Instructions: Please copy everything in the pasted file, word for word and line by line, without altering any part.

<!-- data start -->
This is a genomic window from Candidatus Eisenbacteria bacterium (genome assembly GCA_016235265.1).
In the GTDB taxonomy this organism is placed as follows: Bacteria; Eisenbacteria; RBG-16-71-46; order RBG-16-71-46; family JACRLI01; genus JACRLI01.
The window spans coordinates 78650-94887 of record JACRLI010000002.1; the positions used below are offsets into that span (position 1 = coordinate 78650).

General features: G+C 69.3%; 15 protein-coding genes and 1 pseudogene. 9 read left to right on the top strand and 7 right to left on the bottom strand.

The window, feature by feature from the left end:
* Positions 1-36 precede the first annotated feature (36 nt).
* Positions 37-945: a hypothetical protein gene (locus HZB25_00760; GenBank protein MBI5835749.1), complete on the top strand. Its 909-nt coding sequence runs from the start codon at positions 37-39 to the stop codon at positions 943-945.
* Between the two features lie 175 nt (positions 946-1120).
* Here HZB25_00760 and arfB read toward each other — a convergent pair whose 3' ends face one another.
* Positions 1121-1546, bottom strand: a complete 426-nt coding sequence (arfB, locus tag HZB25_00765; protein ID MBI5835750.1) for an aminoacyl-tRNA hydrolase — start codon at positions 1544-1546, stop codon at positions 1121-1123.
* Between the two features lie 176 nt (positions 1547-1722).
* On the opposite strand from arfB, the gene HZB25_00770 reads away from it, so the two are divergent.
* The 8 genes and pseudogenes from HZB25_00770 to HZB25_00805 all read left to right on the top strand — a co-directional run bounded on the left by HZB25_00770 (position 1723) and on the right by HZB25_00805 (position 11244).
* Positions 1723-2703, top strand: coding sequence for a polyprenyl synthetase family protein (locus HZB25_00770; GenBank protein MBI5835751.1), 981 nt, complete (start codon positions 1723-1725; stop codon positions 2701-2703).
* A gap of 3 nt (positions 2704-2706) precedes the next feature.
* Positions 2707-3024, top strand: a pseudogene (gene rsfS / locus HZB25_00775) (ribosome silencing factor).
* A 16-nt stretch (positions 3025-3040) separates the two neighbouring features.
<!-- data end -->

This is a genomic window from Candidatus Eisenbacteria bacterium (genome assembly GCA_016235265.1).
In the GTDB taxonomy this organism is placed as follows: Bacteria; Eisenbacteria; RBG-16-71-46; order RBG-16-71-46; family JACRLI01; genus JACRLI01.
The window spans coordinates 78650-94887 of record JACRLI010000002.1; the positions used below are offsets into that span (position 1 = coordinate 78650).

General features: G+C 69.3%; 15 protein-coding genes and 1 pseudogene. 9 read left to right on the top strand and 7 right to left on the bottom strand.

The window, feature by feature from the left end:
* Positions 1-36 precede the first annotated feature (36 nt).
* Positions 37-945: a hypothetical protein gene (locus HZB25_00760; GenBank protein MBI5835749.1), complete on the top strand. Its 909-nt coding sequence runs from the start codon at positions 37-39 to the stop codon at positions 943-945.
* Between the two features lie 175 nt (positions 946-1120).
* Here HZB25_00760 and arfB read toward each other — a convergent pair whose 3' ends face one another.
* Positions 1121-1546, bottom strand: a complete 426-nt coding sequence (arfB, locus tag HZB25_00765; protein ID MBI5835750.1) for an aminoacyl-tRNA hydrolase — start codon at positions 1544-1546, stop codon at positions 1121-1123.
* Between the two features lie 176 nt (positions 1547-1722).
* On the opposite strand from arfB, the gene HZB25_00770 reads away from it, so the two are divergent.
* The 8 genes and pseudogenes from HZB25_00770 to HZB25_00805 all read left to right on the top strand — a co-directional run bounded on the left by HZB25_00770 (position 1723) and on the right by HZB25_00805 (position 11244).
* Positions 1723-2703, top strand: coding sequence for a polyprenyl synthetase family protein (locus HZB25_00770; GenBank protein MBI5835751.1), 981 nt, complete (start codon positions 1723-1725; stop codon positions 2701-2703).
* A gap of 3 nt (positions 2704-2706) precedes the next feature.
* Positions 2707-3024, top strand: a pseudogene (gene rsfS / locus HZB25_00775) (ribosome silencing factor).
* A 16-nt stretch (positions 3025-3040) separates the two neighbouring features.